Why to expect Warriors' Steph Curry to have James Harden-like season

What are reasonable expectations for Steph Curry this NBA season?

That's a question The Ringer's Zach Kram set out to answer Tuesday and based on his findings, MVP voters better take notice.

Why? Because the most fitting comparison for what to expect from the Warriors guard this season, according to Kram, is the player who finished runner-up in MVP voting last season and won it the year before that.

That's right. Based on what Curry has averaged per 75 possessions without either Kevin Durant or Klay Thompson on the floor over the last three seasons, we can expect his 2019-20 season to mirror that of James Harden's in 2018-19.

That's a high bar, considering the Houston Rockets star produced the second-highest scoring average (36.1 ppg) in NBA history by any player not named Wilt Chamberlain last season. But Kram has data to back up his assertion.

Over the last three seasons (regular season and playoffs combined), Curry has played 1,214 minutes with both Durant and Thompson off the floor. Given that Durant now plays for the Nets and Thompson is expected to miss most -- if not all -- of the 2019-20 season, that's an accurate representation of the situation Curry will find himself in this year.

And, if we break those minutes down into possessions, the comparison between Curry's upcoming season and the one Harden just had becomes much tougher to deny.

"These two stat lines -- Curry’s per-75-possession numbers without Durant and Thompson ... Harden’s overall numbers in the 2018-19 regular season," Kram wrote, "are eerily similar, down to the exact same true shooting percentage."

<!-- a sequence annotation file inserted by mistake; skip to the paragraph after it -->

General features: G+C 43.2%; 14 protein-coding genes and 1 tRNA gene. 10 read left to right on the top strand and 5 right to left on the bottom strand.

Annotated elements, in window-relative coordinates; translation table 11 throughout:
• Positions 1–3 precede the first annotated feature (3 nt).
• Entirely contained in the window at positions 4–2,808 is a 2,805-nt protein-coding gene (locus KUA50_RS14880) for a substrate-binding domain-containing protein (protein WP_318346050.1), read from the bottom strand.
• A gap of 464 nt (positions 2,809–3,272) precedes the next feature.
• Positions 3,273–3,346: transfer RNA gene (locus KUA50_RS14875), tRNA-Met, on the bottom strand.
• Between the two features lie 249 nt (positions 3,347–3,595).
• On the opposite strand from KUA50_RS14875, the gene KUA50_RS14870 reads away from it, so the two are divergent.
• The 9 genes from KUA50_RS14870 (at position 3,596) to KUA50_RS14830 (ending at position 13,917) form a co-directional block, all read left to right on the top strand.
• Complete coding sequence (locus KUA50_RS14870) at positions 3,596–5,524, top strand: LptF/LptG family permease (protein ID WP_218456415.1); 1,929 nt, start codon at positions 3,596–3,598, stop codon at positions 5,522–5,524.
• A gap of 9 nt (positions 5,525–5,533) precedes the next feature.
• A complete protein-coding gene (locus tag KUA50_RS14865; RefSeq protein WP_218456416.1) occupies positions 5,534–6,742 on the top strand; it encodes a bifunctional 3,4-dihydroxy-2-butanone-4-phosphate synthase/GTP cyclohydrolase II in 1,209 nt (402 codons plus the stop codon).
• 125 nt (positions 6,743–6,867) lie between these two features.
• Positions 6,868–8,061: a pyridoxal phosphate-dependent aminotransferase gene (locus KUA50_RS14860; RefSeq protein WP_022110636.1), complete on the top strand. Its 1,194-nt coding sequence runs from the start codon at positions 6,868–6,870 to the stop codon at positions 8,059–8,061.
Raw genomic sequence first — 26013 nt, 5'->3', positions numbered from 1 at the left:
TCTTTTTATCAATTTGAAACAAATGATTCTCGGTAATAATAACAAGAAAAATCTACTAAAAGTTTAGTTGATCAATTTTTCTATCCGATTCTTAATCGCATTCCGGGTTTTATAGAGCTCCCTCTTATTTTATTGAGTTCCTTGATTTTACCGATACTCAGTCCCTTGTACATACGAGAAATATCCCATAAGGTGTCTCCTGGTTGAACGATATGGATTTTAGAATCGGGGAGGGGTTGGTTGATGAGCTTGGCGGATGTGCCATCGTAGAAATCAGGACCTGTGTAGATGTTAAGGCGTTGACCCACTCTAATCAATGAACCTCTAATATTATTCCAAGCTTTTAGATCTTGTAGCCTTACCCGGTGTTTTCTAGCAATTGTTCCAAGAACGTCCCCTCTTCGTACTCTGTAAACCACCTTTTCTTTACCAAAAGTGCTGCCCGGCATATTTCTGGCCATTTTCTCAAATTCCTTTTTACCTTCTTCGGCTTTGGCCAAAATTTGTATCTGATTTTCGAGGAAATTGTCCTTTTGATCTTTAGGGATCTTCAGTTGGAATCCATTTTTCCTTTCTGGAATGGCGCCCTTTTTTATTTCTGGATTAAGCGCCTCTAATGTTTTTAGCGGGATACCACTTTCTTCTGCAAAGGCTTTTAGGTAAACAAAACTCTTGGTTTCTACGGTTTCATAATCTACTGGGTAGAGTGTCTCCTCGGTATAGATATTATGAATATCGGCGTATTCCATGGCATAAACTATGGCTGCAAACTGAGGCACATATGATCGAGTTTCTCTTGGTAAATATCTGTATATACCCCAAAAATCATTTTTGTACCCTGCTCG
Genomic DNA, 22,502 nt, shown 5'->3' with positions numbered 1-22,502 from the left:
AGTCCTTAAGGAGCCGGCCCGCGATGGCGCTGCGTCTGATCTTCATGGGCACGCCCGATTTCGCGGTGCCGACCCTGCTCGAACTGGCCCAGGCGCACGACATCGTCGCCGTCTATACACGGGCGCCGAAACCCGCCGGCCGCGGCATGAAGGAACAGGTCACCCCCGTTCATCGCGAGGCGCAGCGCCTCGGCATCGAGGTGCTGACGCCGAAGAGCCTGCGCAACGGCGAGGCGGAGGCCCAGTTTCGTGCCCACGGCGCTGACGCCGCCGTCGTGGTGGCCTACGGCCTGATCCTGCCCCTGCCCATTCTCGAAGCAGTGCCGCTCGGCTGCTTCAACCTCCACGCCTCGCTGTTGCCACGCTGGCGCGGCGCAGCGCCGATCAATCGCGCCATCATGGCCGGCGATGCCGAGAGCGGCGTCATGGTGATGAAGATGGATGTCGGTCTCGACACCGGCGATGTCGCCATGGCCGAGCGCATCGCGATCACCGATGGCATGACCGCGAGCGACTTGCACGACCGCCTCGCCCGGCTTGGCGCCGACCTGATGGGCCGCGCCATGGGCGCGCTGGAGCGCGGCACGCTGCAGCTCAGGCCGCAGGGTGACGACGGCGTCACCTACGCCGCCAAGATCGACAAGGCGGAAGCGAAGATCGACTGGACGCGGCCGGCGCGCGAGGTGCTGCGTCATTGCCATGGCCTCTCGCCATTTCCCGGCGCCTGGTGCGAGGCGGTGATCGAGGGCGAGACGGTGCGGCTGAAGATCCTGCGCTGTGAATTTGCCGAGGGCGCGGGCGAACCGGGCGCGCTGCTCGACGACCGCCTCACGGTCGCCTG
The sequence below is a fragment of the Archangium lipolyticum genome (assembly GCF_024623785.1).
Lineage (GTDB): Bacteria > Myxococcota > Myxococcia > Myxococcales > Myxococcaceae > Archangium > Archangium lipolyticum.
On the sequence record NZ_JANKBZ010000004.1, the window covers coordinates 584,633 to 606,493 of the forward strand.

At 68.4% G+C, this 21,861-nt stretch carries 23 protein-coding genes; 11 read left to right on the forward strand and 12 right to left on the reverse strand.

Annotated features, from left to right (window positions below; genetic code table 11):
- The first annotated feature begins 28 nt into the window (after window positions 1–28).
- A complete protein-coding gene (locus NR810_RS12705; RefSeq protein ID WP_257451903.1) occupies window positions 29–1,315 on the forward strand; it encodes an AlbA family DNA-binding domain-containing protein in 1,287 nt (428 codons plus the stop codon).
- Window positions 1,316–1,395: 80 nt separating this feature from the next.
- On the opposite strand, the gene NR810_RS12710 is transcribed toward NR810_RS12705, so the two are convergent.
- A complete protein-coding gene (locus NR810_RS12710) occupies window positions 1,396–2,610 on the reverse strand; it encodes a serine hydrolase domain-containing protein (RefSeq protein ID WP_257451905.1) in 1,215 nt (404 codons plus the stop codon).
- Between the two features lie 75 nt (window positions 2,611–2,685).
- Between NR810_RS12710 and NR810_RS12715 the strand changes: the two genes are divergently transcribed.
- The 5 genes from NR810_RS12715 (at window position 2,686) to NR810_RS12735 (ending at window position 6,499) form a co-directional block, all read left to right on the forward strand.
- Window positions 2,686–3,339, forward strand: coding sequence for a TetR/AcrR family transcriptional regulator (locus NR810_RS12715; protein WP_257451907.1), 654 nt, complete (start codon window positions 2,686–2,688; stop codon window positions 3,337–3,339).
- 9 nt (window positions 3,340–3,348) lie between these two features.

See for yourself.

 

Image: The Ringer, Zach Kram

Eerily similar, indeed.

As you can see, Curry is quite capable of producing a one-man show; he simply hasn't been in a situation where that was required over the last three seasons. But with Thompson rehabbing, Durant and Andre Iguodala elsewhere and Shaun Livingston retired, it's a brand-new world for Curry and the Warriors, and Golden State might need him to claim it as his own to make another postseason run.

Consider this: Harden had a usage rate of 40.5 percent last season (the second-highest in NBA history), but throughout his career, Curry has never used more than 32.6 percent of the Warriors possessions in any single season. By the way, that career-high came in 2015-16, when Curry became the first unanimous MVP in league history.

With Golden State's revamped roster, it's not just reasonable to expect Curry to produce his highest usage rate ever in the season ahead; it likely will be required. His 2019 preseason numbers only support that assumption.

Over four preseason games, Curry averaged career-highs in shot attempts, 3-point attempts, free-throw attempts and points per possession. Per 75 possessions, he averaged 35 points and converted 43 percent of his 12-plus 3-point attempts per game -- numbers very much in line with Curry's per-75 possession averages without Durant and Thompson over the last three seasons.

Now, obviously, there are other factors to consider. Curry's new backcourt partner D'Angelo Russell will have the ball in his hands quite often as well, and the degree to which Russell is effective will have an impact on how much is required of Curry. Of course, it's worth mentioning that Harden played alongside a ball-dominant guard in Chris Paul each of the last two seasons.

[RELATED: Watch Brian Shaw highlight how Steph, D-Lo fit on Warriors]

We don't know what to expect from the Warriors this season. But if Curry provides what we can reasonably expect from him, it will provide both him and Golden State with the chance to add some more hardware.